behind the door or beneath the bed,
or are there more sinister reasons?
Each time I circle the grounds
it's a different house at the center
and the exploits of the inmates
become harder and harder to fathom
till I'm quite willing to be airlifted.
Nothing for the sinuses like ozone.
Breaking the reverie
The book you ordered
The moon and me
Tired chickens home to roost
Fix the kitchen
A great adventure
With a becoming rustle
Dark hawks hear us
With this ring
Where the great tree once stood
He'd send in the army
Back there, the ghost-town ghost
As one who had come that way before
Advance the plot
Catch as catch can
A serviceable villain
And now a word from our sponsor
When in doubt
You and me, kid
Tell it to a marine
Come a cropper
Your blue car
Read all about it
First in his class
Take no prisoners
* * *
It's not as if beneath
an amber moon there's just
my love and me, but so what?
She'll still take the train
and I'll wonder why I care.
Hoof beats arriving on schedule
can be quite satisfying, like
pie charts and other impedimenta
of rational discourse, the kind
you were always running out of,
slapping your pockets for a pen,
or the right-sized screwdriver,
no matter, the circling harpies
of your inner vision give you
no leeway, you have to admit
you lost yourself in work,
that staid habitation,
where it was even easier to lose
everyone else. Whose dog
is barking now and why beneath
my window? Oh, the irises
I would plant were there but time!
Fix me an egg sandwich
and I'll be on my way, whistling,
stepping over the dung. Purple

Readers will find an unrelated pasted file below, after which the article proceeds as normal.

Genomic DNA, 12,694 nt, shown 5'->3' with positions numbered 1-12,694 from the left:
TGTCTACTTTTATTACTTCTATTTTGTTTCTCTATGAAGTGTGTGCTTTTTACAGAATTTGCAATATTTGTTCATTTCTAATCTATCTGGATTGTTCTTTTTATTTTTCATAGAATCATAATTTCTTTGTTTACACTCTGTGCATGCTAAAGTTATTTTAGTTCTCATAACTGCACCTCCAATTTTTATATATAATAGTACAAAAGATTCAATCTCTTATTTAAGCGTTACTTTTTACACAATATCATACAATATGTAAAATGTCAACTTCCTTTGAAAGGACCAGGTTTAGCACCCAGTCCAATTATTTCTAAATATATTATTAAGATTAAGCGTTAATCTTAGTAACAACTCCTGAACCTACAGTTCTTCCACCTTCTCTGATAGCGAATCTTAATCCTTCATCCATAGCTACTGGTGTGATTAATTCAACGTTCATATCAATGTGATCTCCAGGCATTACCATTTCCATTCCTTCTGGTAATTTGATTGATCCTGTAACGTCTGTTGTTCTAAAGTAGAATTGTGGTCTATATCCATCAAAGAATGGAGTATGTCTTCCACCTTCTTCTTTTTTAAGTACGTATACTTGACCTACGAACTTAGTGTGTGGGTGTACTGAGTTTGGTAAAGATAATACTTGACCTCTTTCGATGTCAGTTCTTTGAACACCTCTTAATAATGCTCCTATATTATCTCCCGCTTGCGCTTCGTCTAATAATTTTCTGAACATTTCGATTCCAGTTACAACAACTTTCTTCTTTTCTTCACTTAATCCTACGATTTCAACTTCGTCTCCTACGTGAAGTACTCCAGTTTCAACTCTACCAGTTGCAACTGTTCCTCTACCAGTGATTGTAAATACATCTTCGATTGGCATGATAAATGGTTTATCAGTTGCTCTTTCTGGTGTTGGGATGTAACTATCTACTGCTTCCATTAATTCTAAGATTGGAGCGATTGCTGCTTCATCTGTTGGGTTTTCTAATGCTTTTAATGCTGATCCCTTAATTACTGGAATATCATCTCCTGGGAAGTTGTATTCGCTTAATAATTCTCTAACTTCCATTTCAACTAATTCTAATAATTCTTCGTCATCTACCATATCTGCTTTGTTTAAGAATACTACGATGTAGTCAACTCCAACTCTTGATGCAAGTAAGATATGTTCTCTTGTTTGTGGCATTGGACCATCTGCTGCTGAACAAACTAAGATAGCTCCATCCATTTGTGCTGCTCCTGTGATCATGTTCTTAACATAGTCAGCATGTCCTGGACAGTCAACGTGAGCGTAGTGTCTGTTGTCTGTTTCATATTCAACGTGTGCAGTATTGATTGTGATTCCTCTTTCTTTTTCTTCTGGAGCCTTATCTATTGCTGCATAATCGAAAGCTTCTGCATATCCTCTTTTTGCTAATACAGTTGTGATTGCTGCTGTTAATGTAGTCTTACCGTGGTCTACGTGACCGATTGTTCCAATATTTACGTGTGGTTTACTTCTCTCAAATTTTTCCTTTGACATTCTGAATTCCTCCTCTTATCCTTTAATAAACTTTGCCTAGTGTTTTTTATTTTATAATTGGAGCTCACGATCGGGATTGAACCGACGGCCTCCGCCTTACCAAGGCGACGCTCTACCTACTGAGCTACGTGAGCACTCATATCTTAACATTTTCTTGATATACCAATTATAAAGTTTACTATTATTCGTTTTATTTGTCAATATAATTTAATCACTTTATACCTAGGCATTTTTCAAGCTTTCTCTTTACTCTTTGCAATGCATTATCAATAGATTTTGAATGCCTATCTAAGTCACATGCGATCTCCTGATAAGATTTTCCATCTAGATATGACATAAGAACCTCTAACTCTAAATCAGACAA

clouds are worth remarking
a bit longer, till all goes gray.
* * *
Silence those polite foghorns,
let my dim ship not foist itself
upon the rocks, dismasted.
does bellyflops in the pool.
Pointing toward the grocery store,
he suggested that what we needed
could be had for a price. Squinting,
I was inclined to agree, and yet
deeper reflection made the entire scene
doubtful. Was I really
grasping at straws, a man of
no country but with a name to come,
or was seed better scattered abroad
like rain in season? Ask my hat
if it can come in or if the talk
I attended had room in the aisles
for acrobats and jugglers, those
old souls reborn in feckless youths.
I'd like to walk a mile in her shoes,
well, no, not with those heels,
but with time to alter conclusions
as seemed necessary, never
believing she could do me harm
or really even want to. There,
I've said it, give her a gun
and let her take her best shot.
And with that, the tall galoot
walked off into the dawn.
* * *
We couldn't find room for all the parties
that wanted to appear,
simply asked those concerned to address
their petitions to other aims,
secure in our belief that the best among us
can take care of themselves